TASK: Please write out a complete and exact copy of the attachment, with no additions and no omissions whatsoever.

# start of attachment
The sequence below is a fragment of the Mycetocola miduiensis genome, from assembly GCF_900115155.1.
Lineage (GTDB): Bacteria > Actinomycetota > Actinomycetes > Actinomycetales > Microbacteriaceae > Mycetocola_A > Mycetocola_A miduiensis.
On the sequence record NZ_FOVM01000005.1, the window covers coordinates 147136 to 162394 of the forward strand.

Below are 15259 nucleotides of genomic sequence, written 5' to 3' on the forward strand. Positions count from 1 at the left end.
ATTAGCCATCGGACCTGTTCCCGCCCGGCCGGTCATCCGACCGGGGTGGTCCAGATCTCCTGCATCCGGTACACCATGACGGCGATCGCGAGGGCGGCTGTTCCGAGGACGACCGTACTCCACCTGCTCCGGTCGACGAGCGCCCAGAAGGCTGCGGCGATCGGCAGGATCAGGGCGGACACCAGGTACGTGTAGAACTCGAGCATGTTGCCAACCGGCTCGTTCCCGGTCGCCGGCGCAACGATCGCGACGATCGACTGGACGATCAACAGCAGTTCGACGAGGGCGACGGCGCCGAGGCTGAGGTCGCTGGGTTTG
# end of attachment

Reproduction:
The sequence below is a fragment of the Mycetocola miduiensis genome, from assembly GCF_900115155.1.
Lineage (GTDB): Bacteria > Actinomycetota > Actinomycetes > Actinomycetales > Microbacteriaceae > Mycetocola_A > Mycetocola_A miduiensis.
On the sequence record NZ_FOVM01000005.1, the window covers coordinates 147136 to 162394 of the forward strand.

Below are 15259 nucleotides of genomic sequence, written 5' to 3' on the forward strand. Positions count from 1 at the left end.
ATTAGCCATCGGACCTGTTCCCGCCCGGCCGGTCATCCGACCGGGGTGGTCCAGATCTCCTGCATCCGGTACACCATGACGGCGATCGCGAGGGCGGCTGTTCCGAGGACGACCGTACTCCACCTGCTCCGGTCGACGAGCGCCCAGAAGGCTGCGGCGATCGGCAGGATCAGGGCGGACACCAGGTACGTGTAGAACTCGAGCATGTTGCCAACCGGCTCGTTCCCGGTCGCCGGCGCAACGATCGCGACGATCGACTGGACGATCAACAGCAGTTCGACGAGGGCGACGGCGCCGAGGCTGAGGTCGCTGGGTTTG